Bloomberg News

U.S. Feedlots Buy 15% Fewer Cattle as Animal Supplies Shrink

May 18, 2012

Feedlots slashed purchases of young cattle by 15 percent in April as the number available for sale shrank, and improved pasture conditions allowed animals to stay on grazing areas.

Feedlots bought 1.521 million head of cattle last month, down from 1.785 million in April 2011, the U.S. Department of Agriculture said today in a report. Thirteen analysts surveyed by Bloomberg News projected a 12 percent drop, on average. The feedlot herd totaled 11.110 million as of May 1, down 0.6 percent from a year earlier. Analysts expected a 0.3 percent gain.

Better pasture conditions and smaller supplies of animals contributed to the drop in feedlot purchases, or placements, last month, according to the Livestock Marketing Information Center in Denver. The U.S. cattle herd was the smallest since 1952 as of Jan. 1 as a drought in the South scorched pastures, spurring ranchers to cull herds and sell animals to feedlots earlier than normal. Ranchers sold more cattle in February, November, September, June and July than in the same months in the previous year.

“Feedlot placements are falling off like a stone due to poor feedlot profitability, but more importantly, because of a lack of available cattle to put on feed,” Troy Vetterkind, the owner of Vetterkind Cattle Brokerage in Chicago, said in an e-mail before the report. “This is bringing our total on-feed population even with a year ago and is going to be pretty supply-friendly for the third and fourth quarters of this year.”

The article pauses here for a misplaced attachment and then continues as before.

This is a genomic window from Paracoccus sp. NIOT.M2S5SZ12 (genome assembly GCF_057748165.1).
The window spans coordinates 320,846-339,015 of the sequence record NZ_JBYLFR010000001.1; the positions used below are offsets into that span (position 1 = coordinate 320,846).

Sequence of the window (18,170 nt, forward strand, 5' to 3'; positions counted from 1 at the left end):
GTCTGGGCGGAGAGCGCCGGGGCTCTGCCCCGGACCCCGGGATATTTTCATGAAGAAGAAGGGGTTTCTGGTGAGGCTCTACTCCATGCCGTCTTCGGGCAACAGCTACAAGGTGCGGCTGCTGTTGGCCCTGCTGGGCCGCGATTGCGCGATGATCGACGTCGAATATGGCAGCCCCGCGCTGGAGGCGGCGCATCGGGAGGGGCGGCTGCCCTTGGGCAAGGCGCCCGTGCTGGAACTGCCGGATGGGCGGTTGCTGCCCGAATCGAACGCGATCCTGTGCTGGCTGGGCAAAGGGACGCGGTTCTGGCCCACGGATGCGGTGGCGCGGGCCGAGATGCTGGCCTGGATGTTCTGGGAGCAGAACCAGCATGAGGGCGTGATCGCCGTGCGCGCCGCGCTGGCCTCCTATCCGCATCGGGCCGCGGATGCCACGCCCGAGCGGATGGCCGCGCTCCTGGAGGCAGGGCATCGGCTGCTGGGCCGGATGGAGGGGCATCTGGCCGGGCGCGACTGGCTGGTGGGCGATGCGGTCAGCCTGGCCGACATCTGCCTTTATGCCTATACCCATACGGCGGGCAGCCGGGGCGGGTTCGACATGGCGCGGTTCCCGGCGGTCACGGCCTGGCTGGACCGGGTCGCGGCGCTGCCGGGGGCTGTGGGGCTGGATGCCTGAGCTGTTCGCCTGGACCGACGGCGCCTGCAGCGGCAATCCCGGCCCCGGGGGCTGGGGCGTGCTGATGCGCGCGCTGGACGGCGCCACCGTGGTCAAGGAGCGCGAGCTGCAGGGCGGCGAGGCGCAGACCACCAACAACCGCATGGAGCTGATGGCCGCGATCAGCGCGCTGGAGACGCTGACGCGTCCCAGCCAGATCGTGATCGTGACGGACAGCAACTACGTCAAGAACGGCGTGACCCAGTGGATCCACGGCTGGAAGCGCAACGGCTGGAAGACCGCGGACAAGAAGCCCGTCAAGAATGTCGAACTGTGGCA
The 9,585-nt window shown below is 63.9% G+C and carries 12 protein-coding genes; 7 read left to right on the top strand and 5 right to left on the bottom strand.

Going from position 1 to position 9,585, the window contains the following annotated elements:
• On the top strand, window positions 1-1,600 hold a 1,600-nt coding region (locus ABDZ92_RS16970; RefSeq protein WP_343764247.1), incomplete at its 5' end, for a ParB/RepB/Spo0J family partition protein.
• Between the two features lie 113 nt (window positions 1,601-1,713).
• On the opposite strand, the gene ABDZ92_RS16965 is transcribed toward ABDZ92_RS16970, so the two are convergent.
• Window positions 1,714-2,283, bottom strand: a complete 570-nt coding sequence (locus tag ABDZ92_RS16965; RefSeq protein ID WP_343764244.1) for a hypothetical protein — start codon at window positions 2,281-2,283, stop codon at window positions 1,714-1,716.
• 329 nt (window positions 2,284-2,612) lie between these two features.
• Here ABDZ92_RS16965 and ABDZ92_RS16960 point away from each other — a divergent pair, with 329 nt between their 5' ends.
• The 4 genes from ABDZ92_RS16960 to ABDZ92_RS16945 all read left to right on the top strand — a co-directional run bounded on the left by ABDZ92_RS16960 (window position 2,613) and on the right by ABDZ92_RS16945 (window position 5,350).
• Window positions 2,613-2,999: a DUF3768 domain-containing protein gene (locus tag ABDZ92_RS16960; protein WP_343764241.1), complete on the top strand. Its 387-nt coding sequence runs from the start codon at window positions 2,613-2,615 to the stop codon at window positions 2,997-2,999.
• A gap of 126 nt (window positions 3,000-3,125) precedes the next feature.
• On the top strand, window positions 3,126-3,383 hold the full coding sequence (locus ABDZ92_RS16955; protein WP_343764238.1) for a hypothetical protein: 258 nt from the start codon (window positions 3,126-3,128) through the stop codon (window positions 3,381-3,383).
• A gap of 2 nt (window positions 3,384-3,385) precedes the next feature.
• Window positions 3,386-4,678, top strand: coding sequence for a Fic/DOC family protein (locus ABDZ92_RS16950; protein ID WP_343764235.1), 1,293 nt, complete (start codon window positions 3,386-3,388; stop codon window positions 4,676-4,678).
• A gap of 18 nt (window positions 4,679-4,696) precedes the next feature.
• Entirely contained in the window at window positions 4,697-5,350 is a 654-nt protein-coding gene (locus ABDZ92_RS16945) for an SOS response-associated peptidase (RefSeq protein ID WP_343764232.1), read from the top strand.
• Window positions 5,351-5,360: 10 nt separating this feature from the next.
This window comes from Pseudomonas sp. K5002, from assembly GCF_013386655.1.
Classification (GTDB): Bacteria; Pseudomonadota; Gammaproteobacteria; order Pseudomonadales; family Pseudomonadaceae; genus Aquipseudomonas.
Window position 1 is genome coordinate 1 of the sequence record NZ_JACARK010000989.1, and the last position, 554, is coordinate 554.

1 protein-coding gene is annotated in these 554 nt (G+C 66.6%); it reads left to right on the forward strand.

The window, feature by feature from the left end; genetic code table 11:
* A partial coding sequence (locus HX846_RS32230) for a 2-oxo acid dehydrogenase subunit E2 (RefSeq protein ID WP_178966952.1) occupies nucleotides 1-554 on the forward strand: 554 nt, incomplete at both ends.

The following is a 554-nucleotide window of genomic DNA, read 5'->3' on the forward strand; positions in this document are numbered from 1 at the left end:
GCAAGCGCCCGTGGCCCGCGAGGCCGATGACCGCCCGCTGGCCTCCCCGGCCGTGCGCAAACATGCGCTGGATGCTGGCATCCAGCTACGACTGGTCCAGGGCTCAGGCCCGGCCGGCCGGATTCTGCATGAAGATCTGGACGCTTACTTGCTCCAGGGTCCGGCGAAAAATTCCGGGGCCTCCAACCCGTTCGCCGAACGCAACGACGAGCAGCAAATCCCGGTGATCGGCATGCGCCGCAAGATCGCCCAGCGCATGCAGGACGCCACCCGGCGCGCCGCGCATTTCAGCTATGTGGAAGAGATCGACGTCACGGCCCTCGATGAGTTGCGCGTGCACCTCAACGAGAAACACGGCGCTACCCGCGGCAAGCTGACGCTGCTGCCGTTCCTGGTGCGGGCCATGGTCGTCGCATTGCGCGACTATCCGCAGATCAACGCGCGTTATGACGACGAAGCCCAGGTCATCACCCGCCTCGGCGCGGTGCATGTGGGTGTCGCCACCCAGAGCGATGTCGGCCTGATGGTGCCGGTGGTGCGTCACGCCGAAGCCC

Higher Temperatures

Feedlot operators buy year-old animals that weigh 500 pounds (227 kilograms) to 800 pounds, called feeders. The cattle are fattened on corn for about four to five months until they weigh about 1,200 pounds, when they are sold to meatpackers.

The average global temperature last month was the fifth highest ever for April, according to the National Oceanic and Atmospheric Administration. In the U.S., the average was 55 degrees Fahrenheit (12.8 degrees Celsius), which is the third highest for any April, the agency said.

Feedlots sold about 1.815 million animals to meatpackers last month, up 0.4 percent from a year earlier, the USDA said. Analysts expected 1.7 percent decline, on average.

Fattened-cattle futures for August delivery rose 1.6 percent to settle at $1.21925 a pound at 1 p.m. on the Chicago Mercantile Exchange. After the close of regular trading prices rose as high as $1.221, the highest since March 28. The price is up 0.4 percent in 2012. Feeder-cattle futures for August settlement climbed 0.5 percent to close at $1.607 a pound in Chicago after reaching $1.6125, the highest since March 5.

To contact the reporter on this story: Elizabeth Campbell in Chicago at ecampbell14@bloomberg.net

To contact the editor responsible for this story: Steve Stroth at sstroth@bloomberg.net.


Best LBO Ever
LIMITED-TIME OFFER SUBSCRIBE NOW
 
blog comments powered by Disqus